Saints vs. 49ers, 2011 playoffs

It’s been about 5 months since Alex Smith and Vernon Davis ripped the NFC championship game out of the Saints hands. I’m now finally able to write about it.

First off, the game was amazing. Even though my Saints lost, it was an epic football game. Football doesn’t get more entertaining than this (unless it’s the Saints beating the Vikings in the NFC championship or the Saints beating the Colts in the Super Bowl. Those are the height of football entertainment).

The Saints open the game by marching downfield. They get to the 2-yard line when Donte Whitner blows up Pierre Thomas. While not an illegal hit, it probably should be. If the NFL is interested in preventing head injuries, why would they want ANY helmet-to-helmet hits to be legal? At any rate, it’s a good, solid football play, and it caused a turnover.

The Saints get into a huge first-quarter hole (17-0), and spend the rest of the game working their way out of it. Until the 4th quarter when they finally take the lead with 4 minutes left in the game. This is the point at which the game got nutty, the lead would change hands 3 more times before the end.

Maybe defense really does win championships. The 49ers defense played well, but didn’t exactly stop the Saints (32 points, 471 yards, hello!). It was a lack of clutch defense by the Saints that allowed the 49ers to win. First they let the 49ers drive 80 yards for a touchdown in less than 2 minutes, including a 27-yard touchdown run by Alex Smith(!), and then …

Anybody watching saw the Saints win the game with about a minute and a half left. I mean, the game was over. Done. Finished. Brees had hit Jimmy Graham for a monster touchdown, which, in any other game would have been the final score. It should have killed the 49ers hopes and dreams.

There was no indication the 49ers offense would be able to score quickly enough to win this game. Their season had been characterized by great defense and field goals. A field goal would tie it, so maybe they could shoot for that, but I’m telling you, this game was over. O-V-E-R, over. Except that it wasn’t.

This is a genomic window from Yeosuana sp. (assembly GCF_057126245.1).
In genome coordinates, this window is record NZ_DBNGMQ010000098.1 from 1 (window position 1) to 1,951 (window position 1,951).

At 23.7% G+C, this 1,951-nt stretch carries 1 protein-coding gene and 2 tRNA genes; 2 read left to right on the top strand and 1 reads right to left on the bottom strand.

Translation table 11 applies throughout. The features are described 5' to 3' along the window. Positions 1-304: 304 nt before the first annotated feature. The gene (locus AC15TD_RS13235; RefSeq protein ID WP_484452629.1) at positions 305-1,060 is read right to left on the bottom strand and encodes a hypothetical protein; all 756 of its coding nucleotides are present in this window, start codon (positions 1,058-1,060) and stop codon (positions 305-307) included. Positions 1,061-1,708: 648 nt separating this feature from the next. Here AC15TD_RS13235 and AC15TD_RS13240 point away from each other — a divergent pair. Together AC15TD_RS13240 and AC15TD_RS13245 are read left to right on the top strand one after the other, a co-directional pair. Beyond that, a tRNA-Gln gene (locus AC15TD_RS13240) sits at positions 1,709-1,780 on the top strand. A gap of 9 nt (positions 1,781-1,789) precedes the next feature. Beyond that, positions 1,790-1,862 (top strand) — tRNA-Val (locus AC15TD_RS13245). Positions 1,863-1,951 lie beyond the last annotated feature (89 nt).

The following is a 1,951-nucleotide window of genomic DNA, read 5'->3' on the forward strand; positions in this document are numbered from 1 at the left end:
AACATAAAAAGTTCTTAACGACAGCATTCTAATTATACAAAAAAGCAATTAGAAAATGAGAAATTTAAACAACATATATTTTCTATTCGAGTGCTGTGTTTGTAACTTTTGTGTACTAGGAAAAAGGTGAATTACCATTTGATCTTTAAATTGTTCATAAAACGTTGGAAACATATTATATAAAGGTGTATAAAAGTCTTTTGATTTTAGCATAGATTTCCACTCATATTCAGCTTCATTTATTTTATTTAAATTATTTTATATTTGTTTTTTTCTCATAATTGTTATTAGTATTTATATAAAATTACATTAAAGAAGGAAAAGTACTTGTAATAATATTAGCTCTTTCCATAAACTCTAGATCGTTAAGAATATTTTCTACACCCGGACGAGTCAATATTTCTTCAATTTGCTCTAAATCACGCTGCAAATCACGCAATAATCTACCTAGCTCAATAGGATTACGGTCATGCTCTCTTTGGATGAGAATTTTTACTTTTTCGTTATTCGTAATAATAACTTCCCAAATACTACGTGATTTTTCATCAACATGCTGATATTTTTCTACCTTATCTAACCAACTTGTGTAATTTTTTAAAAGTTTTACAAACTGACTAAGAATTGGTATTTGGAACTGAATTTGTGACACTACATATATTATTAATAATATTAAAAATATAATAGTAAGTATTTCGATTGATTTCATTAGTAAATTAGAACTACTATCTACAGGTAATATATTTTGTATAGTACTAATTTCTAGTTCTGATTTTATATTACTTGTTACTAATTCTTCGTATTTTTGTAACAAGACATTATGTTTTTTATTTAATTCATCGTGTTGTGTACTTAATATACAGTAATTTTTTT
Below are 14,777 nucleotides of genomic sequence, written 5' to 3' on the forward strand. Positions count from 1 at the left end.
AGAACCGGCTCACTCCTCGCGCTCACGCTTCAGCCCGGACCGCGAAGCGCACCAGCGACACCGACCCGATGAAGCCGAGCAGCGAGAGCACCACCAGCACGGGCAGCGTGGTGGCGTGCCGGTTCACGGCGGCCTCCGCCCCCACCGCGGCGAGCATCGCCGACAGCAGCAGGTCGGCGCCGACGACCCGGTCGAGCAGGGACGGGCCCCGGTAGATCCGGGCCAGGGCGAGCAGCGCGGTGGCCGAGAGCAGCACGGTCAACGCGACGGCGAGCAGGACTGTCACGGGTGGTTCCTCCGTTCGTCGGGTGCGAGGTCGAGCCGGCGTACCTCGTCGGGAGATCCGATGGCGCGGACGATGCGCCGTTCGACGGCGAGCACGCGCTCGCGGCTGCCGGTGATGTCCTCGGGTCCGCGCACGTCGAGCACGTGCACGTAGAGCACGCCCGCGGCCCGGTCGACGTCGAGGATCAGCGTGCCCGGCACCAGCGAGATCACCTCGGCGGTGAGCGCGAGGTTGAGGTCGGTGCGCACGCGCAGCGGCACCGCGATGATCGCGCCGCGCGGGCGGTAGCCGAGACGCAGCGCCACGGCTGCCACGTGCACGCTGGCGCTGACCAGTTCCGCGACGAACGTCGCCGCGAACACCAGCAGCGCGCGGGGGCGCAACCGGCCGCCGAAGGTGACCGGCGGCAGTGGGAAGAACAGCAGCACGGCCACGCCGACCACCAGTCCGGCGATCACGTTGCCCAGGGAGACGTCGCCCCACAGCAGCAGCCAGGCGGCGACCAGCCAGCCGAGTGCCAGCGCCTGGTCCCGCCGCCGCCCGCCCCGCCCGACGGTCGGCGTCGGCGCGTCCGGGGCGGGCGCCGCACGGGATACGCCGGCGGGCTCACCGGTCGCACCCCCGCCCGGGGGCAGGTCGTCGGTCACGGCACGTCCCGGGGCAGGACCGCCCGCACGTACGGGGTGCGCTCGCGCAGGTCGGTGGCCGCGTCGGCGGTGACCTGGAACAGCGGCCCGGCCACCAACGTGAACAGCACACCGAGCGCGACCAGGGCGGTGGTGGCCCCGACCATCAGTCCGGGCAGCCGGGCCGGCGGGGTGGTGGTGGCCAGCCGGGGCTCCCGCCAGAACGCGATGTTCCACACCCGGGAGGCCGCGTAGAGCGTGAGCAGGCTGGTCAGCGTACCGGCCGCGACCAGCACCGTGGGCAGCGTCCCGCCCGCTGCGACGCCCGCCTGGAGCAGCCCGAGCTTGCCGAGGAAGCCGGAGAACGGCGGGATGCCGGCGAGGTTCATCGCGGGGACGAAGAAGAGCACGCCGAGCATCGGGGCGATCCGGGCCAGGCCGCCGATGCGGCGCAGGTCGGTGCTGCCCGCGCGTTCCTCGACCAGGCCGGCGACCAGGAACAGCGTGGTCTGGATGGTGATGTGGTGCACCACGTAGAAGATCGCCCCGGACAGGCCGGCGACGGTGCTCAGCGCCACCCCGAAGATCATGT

With 40 seconds left, the 49ers have the ball on their own 34, and the television broadcast shows the kicker warming up on the sidelines. Maybe they’ll find a way to get into field goal range. When all of a sudden, Smith hits Davis with a bullet and Davis runs it to the Saints 15 yard line. And the nightmare is in full effect. Echoes of Marshawn Lynch in the 2010 playoffs. Memories of familiar defensive late-game collapses. Can the Saints defense just find a way, some way, to hold them to a field goal? Pleeeaassse?


Three plays later, Smith hits Davis again for one of the most excruciating touchdowns I’ve ever seen. Crushing. And only 9 seconds left, not enough time for Brees to the win game (again).

Watching it still sends my heart into my throat.

The Saints defense actually played well for most of the game. They bailed out the team numerous times after turnovers. But they have this habit of breaking down in key situations. Sometimes they come up with big plays, but that’s the problem, there’s no in-between. Either they make a huge play or they give up a huge play. In 2012 they have a new defensive coordinator (Steve Spagnuolo), so hopefully this will improve.

The offense, as wonderful as it is, needs to play better in the first halves of games. They basically did the same thing against the Lions (getting into a hole, then coming back) the week before, but because that game was in New Orleans, they were able to overcome the adversity and the turnovers.

I think the hit on Pierre Thomas may have been the play that made the biggest difference in the game. Without PT, the Saints become predictable based on their personnel. When Sproles is in the game it’s a pass; when Ivory’s in the game it’s a run. Also, PT has a beast-mode in the playoffs. He was injured for last year’s loss to Seattle as well. He’s really key to what makes the Saints offense so flexible. This might sound crazy, but I’d rather have lost Sproles to injury than Pierre Thomas.

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